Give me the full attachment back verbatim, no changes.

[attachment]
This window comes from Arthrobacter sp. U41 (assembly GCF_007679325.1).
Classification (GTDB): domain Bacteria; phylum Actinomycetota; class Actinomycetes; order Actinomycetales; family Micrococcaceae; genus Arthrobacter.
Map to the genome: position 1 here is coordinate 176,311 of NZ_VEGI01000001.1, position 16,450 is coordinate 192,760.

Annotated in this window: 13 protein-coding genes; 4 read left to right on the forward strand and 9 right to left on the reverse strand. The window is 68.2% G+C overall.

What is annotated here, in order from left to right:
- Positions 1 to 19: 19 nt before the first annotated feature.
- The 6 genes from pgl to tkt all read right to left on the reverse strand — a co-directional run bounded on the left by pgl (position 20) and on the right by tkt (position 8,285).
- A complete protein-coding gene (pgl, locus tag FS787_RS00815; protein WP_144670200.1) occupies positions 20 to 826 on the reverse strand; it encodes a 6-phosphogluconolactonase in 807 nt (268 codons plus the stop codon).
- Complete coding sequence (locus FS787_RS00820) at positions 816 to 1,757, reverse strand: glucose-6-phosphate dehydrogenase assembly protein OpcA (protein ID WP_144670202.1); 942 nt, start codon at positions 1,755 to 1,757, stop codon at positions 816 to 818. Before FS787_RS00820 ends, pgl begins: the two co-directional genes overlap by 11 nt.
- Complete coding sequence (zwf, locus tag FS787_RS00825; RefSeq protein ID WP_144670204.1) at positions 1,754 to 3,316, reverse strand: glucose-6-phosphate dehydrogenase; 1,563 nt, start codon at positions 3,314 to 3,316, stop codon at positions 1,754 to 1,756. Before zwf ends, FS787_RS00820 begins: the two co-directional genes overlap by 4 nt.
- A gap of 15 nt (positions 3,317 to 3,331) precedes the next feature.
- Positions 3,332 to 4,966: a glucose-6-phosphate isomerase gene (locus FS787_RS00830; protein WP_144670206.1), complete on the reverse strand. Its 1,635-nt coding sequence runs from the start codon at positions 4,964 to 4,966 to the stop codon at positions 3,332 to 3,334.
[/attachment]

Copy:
This window comes from Arthrobacter sp. U41 (assembly GCF_007679325.1).
Classification (GTDB): domain Bacteria; phylum Actinomycetota; class Actinomycetes; order Actinomycetales; family Micrococcaceae; genus Arthrobacter.
Map to the genome: position 1 here is coordinate 176,311 of NZ_VEGI01000001.1, position 16,450 is coordinate 192,760.

Annotated in this window: 13 protein-coding genes; 4 read left to right on the forward strand and 9 right to left on the reverse strand. The window is 68.2% G+C overall.

What is annotated here, in order from left to right:
- Positions 1 to 19: 19 nt before the first annotated feature.
- The 6 genes from pgl to tkt all read right to left on the reverse strand — a co-directional run bounded on the left by pgl (position 20) and on the right by tkt (position 8,285).
- A complete protein-coding gene (pgl, locus tag FS787_RS00815; protein WP_144670200.1) occupies positions 20 to 826 on the reverse strand; it encodes a 6-phosphogluconolactonase in 807 nt (268 codons plus the stop codon).
- Complete coding sequence (locus FS787_RS00820) at positions 816 to 1,757, reverse strand: glucose-6-phosphate dehydrogenase assembly protein OpcA (protein ID WP_144670202.1); 942 nt, start codon at positions 1,755 to 1,757, stop codon at positions 816 to 818. Before FS787_RS00820 ends, pgl begins: the two co-directional genes overlap by 11 nt.
- Complete coding sequence (zwf, locus tag FS787_RS00825; RefSeq protein ID WP_144670204.1) at positions 1,754 to 3,316, reverse strand: glucose-6-phosphate dehydrogenase; 1,563 nt, start codon at positions 3,314 to 3,316, stop codon at positions 1,754 to 1,756. Before zwf ends, FS787_RS00820 begins: the two co-directional genes overlap by 4 nt.
- A gap of 15 nt (positions 3,317 to 3,331) precedes the next feature.
- Positions 3,332 to 4,966: a glucose-6-phosphate isomerase gene (locus FS787_RS00830; protein WP_144670206.1), complete on the reverse strand. Its 1,635-nt coding sequence runs from the start codon at positions 4,964 to 4,966 to the stop codon at positions 3,332 to 3,334.